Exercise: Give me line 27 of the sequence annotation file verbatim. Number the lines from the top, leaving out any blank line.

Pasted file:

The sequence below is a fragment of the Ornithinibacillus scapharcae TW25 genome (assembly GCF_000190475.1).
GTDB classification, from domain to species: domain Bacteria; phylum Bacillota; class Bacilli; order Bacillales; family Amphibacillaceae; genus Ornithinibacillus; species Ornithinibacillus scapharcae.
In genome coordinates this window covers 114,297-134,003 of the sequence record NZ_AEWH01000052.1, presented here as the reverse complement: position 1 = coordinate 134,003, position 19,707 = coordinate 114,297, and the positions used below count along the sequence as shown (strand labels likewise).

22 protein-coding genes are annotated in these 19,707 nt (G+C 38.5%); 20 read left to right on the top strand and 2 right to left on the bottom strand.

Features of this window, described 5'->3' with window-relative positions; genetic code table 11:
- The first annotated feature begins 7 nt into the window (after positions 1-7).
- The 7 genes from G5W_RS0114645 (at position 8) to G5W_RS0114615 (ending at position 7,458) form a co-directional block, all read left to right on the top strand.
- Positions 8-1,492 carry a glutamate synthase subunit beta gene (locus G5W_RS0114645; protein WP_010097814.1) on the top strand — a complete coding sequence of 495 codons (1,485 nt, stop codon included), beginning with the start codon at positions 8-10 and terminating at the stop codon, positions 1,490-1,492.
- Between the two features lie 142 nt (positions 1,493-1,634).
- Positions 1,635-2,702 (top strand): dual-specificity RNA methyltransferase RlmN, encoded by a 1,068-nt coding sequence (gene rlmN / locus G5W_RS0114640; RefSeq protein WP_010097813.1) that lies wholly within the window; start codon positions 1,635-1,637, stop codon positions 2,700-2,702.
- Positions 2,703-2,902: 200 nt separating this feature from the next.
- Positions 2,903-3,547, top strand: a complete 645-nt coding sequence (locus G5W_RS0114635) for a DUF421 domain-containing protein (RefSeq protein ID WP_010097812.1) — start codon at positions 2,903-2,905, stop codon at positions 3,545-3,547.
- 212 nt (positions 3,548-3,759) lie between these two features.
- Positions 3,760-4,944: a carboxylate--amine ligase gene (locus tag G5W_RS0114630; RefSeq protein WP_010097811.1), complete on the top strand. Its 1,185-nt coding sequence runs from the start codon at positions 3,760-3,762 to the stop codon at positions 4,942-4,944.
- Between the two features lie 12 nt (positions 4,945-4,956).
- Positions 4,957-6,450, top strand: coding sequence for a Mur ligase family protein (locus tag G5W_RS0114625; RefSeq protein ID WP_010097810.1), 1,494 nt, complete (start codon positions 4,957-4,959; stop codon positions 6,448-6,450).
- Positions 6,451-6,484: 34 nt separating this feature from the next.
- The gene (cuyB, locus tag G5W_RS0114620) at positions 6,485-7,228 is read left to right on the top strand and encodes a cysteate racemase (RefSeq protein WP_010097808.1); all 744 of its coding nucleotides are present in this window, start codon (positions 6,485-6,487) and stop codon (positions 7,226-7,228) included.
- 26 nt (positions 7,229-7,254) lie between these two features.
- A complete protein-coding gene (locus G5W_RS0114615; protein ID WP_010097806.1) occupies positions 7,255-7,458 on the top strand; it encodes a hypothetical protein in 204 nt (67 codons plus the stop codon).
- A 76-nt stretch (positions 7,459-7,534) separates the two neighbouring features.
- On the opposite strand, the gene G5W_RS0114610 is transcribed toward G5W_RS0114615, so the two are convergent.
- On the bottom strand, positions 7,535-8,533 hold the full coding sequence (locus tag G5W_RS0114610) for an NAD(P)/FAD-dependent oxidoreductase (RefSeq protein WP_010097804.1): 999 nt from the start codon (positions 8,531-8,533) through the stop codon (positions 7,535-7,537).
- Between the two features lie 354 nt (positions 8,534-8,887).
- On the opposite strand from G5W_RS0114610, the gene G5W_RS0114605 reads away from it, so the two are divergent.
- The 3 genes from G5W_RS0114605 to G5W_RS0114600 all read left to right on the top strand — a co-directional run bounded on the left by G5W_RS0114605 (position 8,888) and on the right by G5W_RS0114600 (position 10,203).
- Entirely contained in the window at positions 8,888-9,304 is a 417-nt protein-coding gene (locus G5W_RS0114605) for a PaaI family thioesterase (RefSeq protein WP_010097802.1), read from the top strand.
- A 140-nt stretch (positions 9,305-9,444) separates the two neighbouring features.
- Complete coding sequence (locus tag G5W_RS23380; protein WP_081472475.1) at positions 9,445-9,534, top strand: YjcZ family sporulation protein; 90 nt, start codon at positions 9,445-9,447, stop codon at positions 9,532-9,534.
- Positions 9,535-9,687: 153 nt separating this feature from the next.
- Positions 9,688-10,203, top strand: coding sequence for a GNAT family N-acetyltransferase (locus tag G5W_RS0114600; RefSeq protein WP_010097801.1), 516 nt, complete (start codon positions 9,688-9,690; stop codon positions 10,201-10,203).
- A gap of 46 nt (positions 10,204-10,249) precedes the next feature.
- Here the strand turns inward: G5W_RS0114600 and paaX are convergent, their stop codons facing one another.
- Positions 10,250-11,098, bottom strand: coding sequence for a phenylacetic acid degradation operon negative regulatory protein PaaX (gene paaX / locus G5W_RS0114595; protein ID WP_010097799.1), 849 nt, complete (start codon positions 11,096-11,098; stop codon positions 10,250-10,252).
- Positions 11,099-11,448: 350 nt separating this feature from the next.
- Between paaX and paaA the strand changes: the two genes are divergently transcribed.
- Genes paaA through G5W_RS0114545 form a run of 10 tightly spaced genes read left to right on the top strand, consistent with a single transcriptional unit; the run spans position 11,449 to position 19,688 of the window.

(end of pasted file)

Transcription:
- Entirely contained in the window at positions 8,888-9,304 is a 417-nt protein-coding gene (locus G5W_RS0114605) for a PaaI family thioesterase (RefSeq protein WP_010097802.1), read from the top strand.